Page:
Two Beginnings and an Ending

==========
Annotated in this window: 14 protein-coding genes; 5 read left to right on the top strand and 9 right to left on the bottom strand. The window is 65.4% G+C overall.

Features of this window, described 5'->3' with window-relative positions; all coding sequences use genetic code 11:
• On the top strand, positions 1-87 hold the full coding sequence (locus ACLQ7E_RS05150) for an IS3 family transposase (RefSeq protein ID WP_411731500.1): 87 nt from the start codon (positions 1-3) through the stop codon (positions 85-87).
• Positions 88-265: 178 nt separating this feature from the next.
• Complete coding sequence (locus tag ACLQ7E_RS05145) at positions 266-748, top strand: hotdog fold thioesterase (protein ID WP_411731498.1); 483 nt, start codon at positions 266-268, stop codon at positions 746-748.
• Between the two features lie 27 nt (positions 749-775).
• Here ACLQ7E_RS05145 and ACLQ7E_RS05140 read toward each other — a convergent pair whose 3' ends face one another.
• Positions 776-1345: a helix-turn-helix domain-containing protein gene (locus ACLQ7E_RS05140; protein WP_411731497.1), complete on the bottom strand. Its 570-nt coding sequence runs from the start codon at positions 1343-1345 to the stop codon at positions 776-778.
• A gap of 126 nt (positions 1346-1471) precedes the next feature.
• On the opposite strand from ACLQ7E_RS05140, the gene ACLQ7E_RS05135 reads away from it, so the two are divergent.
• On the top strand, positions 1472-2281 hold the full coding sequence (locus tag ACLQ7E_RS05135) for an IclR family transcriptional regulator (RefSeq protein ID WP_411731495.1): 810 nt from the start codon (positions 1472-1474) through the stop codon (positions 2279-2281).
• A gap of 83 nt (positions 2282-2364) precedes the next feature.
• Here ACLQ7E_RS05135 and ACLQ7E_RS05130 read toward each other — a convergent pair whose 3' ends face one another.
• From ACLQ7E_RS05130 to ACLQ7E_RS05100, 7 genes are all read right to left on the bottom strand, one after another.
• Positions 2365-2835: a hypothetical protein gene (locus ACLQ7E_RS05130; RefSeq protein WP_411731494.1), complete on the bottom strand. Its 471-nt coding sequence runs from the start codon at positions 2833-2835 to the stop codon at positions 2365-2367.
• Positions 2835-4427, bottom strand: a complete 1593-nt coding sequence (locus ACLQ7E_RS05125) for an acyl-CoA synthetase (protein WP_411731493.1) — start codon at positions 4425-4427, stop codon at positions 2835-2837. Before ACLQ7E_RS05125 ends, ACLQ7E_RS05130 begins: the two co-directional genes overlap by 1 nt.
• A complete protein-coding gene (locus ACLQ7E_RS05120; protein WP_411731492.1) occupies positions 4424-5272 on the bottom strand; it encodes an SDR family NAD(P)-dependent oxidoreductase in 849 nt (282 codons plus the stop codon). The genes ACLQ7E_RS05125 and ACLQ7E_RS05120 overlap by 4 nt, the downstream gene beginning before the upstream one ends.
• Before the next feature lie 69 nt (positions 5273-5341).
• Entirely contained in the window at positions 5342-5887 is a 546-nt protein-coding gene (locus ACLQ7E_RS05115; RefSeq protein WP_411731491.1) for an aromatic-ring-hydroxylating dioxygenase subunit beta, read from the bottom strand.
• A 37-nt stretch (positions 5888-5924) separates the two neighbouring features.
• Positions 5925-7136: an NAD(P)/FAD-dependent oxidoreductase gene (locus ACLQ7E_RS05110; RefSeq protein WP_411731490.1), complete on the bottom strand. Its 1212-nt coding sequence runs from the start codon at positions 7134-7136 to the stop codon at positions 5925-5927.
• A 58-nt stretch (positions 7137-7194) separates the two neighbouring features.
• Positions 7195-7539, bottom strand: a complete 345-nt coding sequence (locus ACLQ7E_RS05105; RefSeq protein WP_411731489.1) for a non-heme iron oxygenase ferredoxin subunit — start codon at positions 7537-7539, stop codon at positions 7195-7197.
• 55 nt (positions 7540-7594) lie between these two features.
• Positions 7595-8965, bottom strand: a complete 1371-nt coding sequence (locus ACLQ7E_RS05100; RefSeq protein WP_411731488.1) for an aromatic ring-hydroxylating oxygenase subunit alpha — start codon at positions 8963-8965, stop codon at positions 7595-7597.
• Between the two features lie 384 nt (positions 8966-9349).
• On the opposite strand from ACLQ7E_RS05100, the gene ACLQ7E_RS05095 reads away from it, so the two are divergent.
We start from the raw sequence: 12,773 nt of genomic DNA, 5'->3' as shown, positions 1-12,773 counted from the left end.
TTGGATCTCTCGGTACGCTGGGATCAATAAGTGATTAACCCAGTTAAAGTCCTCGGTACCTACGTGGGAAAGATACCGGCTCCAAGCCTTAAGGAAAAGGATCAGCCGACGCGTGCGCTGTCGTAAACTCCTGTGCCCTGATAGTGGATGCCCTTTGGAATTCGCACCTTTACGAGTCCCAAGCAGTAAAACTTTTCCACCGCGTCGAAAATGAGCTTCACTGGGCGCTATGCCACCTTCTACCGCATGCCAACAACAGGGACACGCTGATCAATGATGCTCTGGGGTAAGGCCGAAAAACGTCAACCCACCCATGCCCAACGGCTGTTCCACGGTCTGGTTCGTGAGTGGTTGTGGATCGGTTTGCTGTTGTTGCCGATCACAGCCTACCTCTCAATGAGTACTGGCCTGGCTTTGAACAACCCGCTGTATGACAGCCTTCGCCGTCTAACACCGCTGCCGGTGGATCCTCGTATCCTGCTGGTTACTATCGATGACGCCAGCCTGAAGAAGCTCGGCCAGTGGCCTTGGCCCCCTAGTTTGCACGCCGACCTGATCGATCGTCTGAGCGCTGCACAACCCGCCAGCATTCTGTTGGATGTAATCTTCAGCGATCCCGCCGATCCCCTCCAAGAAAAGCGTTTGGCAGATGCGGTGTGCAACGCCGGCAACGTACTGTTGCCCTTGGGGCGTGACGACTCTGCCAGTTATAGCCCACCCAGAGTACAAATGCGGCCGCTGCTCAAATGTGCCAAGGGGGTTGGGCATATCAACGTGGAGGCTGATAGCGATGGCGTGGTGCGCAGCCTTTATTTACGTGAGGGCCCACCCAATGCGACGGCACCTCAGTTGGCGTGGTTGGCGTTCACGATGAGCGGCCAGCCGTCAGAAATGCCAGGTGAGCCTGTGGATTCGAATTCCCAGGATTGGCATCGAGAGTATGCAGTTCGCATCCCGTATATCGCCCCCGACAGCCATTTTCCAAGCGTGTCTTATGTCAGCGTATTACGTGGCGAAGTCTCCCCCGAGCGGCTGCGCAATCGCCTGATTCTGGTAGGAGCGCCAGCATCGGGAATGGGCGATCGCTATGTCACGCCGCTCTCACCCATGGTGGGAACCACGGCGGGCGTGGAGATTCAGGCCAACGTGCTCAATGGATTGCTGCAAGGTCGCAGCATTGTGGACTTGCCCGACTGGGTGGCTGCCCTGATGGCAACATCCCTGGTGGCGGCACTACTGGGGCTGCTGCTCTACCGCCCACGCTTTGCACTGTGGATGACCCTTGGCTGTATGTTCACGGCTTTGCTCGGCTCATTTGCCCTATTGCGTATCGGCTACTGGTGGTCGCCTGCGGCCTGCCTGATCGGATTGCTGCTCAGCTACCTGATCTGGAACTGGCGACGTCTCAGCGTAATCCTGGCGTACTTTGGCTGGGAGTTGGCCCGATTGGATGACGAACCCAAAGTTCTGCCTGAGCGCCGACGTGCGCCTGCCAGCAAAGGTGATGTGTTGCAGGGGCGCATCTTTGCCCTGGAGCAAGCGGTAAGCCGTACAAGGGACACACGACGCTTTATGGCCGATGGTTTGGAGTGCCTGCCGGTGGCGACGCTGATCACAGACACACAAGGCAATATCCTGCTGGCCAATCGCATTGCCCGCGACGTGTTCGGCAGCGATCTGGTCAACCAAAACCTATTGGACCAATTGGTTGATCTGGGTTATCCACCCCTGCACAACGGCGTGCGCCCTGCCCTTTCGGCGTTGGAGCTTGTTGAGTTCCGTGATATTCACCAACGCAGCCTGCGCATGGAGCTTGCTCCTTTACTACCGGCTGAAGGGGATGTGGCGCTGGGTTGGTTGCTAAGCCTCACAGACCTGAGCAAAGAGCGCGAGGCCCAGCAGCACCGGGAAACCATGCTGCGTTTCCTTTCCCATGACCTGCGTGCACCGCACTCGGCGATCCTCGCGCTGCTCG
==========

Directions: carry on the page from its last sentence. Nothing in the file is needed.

I’m excited to move back to Brooklyn, really. I am glad to return to the same city as my boyfriend, and look forward to starting my new career at BCG. Before I start, BCG is giving me time to travel (to East Africa, including a visit to a classmate and his family in Kenya), and they’re funding me to do a social impact fellowship with Sanctuary for Families. So I am eager to move forward to new adventures and challenges. As I look forward to life as an SOM alumna, it has been a treasure to witness my brother’s excitement at joining the SOM Class of 2012. I wonder how his experience will mirror and differ from my own. He’s as unlikely a business school candidate as I was: he studied civil engineering and film, and has worked mostly in documentary television; I studied government and French and taught in New York City public schools. Yet we were both drawn to SOM for the chance to have a greater impact, and for the friendly atmosphere that has supported me as I’ve developed here, and I’m sure will sustain my brother too. I didn’t try to convince him to come here, but meeting my friends here and witnessing my growth planted the seed for him to apply. It’s a testament to SOM, I think. So I look forward with optimism, but I must admit, as I started driving my U-Haul down Mansfield Street, away from roommates waving from the porch, I felt a deep pang of sadness. It’s hard to imagine that we won’t all be in a five-block radius anymore. This summer, Randi moves to Los Angeles, Cara to Houston, KC to DC, and Chris to Boston. Grace will return to South Africa, Jeff may end up in Uganda, and Stella has already invited me to her home in Brazil… The past two years were only minimally about the new skills I learned and new career options opened. I’ve made dear friends here, and will miss tripping over them in the Hall of Mirrors, sharing a toast every Thursday at happy hour, and following their Facebook status updates that tracked their progress on final papers, even as I wrote my own. I’ll miss shouting from my Mansfield porch to John and Claire’s porch across the street. I’ll miss a community where Catherine, in the first weeks of school when I was frustrated with accounting homework, before she really knew me, offered me a hug to help me get through the day. I’ll miss a community supportive enough that Jessamine said was grateful she chose to have her first child here—yes, during business school. And I’ll miss a community where the dean knows me well enough to pause as she handed me my diploma to tell me, “Go do a good job consulting, but we want you back in non-profits soon.” To those of you starting at SOM with my brother, good luck! I hope you will build the kind of cherished community I have enjoyed. To the class of 2010, and the professors who helped us to graduation, I’ll miss y’all. Keep in touch!